As far as the question of the breaking of bread goes, it does seem apparent that it involved a full meal rather than simply a memorial sip of wine and a bite of bread. This is most evident in 1 Corinthians 11:17-34 where Paul indicates that some people were gorging themselves and getting drunk on the wine while other went hungry. Clearly there was enough wine for the rich to get drunk, and the intent was to provide enough to eat so that no one would go hungry. This can hardly be a description of the Lord's Supper as it is generally practiced by modern churches. Nevertheless, a good defense of the modern practice can be made in many cases on the grounds that it preserves the fundamental elements necessary for the symbolism of the Supper, and on the grounds that the meal itself was not essential to the Supper as instituted by Jesus. That being said, in areas where there are many poor, even today the Supper could well provide a good opportunity to meet the needs of people who might otherwise go hungry. In such a setting, the elements of bread and wine in the context of a full meal might be an even better symbol of the provision that Christ has made for us.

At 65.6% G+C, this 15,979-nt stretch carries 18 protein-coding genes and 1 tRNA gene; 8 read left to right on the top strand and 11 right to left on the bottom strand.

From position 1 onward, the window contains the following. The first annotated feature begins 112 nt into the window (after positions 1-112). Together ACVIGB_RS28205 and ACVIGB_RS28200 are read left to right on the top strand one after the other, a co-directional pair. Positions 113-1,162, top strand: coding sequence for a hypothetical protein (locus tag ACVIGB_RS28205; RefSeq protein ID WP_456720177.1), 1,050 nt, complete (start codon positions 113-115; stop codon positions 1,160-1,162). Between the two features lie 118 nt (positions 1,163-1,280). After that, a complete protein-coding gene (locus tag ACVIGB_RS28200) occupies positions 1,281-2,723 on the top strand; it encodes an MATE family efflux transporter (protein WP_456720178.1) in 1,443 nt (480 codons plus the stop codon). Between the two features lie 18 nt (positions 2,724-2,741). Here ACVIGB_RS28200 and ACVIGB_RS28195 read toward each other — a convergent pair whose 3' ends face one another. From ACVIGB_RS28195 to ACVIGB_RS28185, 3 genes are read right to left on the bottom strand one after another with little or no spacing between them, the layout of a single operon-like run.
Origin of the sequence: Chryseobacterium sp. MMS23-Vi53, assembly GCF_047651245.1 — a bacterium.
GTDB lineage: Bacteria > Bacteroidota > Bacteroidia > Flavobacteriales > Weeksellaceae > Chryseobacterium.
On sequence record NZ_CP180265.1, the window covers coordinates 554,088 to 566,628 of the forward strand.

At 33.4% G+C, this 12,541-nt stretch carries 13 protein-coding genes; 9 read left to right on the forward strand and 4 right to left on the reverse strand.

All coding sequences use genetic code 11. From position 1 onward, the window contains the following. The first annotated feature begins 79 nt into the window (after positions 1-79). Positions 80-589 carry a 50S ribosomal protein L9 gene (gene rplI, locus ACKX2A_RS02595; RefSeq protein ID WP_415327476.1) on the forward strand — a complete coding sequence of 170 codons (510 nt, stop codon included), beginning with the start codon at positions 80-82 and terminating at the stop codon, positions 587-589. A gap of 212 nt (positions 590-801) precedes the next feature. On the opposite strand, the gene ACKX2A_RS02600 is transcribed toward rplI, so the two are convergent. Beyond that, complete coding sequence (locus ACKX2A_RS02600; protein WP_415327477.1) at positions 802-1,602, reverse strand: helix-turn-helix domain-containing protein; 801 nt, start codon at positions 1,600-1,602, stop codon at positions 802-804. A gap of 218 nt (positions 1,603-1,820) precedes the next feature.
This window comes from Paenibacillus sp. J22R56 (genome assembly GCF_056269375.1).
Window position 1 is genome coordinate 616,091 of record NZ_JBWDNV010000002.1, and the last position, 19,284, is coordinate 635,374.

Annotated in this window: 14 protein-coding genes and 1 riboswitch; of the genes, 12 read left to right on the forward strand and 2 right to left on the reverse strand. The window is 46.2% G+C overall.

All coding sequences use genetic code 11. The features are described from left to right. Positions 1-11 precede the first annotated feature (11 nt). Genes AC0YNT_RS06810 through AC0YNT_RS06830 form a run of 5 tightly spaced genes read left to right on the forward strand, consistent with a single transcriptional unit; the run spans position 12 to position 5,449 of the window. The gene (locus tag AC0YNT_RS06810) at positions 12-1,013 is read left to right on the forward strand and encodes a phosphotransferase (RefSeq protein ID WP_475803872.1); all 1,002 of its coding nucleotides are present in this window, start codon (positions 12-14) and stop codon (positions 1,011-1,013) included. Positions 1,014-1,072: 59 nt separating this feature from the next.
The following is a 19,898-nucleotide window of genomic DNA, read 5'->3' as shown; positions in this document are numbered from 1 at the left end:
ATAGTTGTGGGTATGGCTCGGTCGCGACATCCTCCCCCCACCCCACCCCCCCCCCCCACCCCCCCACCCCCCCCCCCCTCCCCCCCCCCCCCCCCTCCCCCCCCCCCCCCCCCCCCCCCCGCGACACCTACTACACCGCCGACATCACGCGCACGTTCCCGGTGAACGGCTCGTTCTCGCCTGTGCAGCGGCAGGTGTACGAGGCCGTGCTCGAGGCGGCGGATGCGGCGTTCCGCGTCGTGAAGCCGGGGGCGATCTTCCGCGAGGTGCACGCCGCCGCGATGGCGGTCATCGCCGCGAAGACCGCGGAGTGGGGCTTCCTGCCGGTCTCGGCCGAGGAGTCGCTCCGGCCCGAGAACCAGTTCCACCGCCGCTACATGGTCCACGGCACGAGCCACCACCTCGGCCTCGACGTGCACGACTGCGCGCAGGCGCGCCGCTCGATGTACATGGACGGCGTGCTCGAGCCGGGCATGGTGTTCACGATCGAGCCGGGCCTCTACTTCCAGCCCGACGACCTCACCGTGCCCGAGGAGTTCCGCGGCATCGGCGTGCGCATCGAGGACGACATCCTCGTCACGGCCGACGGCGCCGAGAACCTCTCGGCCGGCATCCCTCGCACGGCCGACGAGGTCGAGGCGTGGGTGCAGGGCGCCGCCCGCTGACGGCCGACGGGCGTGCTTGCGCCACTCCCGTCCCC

Answer by Ra McLaughlin

Ra McLaughlin is Vice President of Creative Delivery Systems at Third Millennium Ministries.